For the half-year to 30 June 2014, the IPKat's regular team is supplemented by contributions from guest bloggers Alberto Bellan, Darren Meale and Nadia Zegze.

Two of our regular Kats are currently on blogging sabbaticals. They are David Brophy and Catherine Lee.

Wednesday, 13 July 2005

TODAY'S TRAWL



1 You can have it in Latvian ...

... or indeed Lithuanian, Polish and any EU language except English, French, Maltese and Slovene. It's Case T-242/02 Sunrider v OHIM, decided today by the Court of First Instance of the European Communities. The IPKat would love to tell you what the ruling in this Community trade mark appeal is all about, but he can't. Would any kind reader care to help?



2 ... and here's another one!

Also posted on the Curia website this morning is Case T-40/03 Julián Murúa Entrena v OHIM, Bodegas Murúa, SA. Once again, the IPKat welcomes information concerning this decision. He doesn't have a clue what it's about, but the figurative mark on the left looms large on its web pages.


3 Point to ponder

Having spent an exhausting couple of days marking University of London LLB Intellectual Property Law scripts, the IPKat has a question. He wonders why is it that so many students, reading the word "registrable" so many times in their textbooks, in legal judgments and in articles in the IP journals, still persist in spelling it "registerable". Also, why do they persist in knocking the final "n" off the name "Hoffmann" (as in (i) Lord Hoffmann (right, the judge who authored last year's big patent infringement ruling in Kirin-Amgen and (ii) that popular litigant Hoffmann-La Roche?).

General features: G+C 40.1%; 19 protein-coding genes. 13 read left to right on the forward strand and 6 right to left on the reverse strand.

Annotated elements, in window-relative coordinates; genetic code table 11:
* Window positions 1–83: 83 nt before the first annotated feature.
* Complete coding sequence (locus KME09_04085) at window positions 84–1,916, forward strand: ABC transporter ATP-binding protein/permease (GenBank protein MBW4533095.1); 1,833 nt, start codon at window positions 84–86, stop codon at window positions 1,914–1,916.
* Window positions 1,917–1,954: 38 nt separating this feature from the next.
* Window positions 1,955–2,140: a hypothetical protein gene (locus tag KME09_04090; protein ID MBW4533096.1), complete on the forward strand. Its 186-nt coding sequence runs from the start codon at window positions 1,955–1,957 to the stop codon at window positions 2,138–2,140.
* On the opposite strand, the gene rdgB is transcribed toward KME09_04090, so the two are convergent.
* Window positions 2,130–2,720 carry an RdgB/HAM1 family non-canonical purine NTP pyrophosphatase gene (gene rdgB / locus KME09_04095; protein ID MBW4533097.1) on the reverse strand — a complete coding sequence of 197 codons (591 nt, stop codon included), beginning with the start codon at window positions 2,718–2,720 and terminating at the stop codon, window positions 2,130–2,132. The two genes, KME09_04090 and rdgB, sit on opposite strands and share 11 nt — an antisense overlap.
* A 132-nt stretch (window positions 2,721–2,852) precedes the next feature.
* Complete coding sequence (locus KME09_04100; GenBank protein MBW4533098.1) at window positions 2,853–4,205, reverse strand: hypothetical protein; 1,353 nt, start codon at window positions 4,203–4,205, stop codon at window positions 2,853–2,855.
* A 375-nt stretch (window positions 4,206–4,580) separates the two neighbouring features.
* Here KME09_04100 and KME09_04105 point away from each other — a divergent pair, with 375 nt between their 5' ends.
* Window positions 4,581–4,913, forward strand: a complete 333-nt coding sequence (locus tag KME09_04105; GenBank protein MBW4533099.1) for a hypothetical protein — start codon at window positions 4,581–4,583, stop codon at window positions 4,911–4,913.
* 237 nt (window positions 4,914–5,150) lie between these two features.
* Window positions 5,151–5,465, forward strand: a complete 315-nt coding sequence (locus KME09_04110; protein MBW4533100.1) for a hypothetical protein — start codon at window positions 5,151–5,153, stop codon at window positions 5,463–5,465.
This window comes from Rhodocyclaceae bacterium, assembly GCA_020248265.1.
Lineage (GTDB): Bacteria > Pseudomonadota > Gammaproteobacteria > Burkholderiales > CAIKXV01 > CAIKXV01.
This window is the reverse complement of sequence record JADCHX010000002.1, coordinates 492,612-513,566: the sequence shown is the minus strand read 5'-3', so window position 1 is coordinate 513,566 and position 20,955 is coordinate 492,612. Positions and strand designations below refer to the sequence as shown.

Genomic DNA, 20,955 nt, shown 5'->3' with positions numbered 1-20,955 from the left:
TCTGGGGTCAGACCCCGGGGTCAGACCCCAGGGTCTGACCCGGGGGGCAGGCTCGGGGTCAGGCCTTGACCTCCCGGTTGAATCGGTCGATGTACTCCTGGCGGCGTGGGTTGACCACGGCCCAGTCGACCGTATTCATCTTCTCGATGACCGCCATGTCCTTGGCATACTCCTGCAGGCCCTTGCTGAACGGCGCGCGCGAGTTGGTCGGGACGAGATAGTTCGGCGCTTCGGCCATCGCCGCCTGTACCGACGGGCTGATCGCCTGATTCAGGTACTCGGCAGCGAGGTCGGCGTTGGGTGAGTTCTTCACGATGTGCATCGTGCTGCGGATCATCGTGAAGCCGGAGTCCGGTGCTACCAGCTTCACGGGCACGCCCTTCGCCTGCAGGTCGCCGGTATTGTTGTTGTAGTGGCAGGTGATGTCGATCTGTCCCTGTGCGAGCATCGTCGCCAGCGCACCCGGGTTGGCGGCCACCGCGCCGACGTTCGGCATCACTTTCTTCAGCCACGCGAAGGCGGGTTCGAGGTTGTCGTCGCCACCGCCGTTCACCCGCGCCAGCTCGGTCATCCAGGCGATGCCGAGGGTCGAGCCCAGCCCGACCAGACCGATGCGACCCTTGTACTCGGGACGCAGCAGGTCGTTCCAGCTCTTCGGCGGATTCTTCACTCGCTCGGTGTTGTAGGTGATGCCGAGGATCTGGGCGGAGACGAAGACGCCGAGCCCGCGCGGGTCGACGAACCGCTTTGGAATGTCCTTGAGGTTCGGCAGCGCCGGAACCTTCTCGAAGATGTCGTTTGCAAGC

4 Abject apologies

Those of you who receive your posts by email will have received a semi-written version of this blog. Alas, the IPKat panicked when his phone rang at the same moment as his doorbell and he pressed his paw down on the "Post" button instead of "Save".

This actually triggers a significant issue: people who rely on the email circulars should remember that the blog they receive is always the IPKat's "first shot"; the text is sometimes revised so that typos can be airbrushed out, split infinitives removed and manifest errors corrected. In other words, it may be worth clicking through to the website to see if the blog you've received is the same as the blog that remains on the website.

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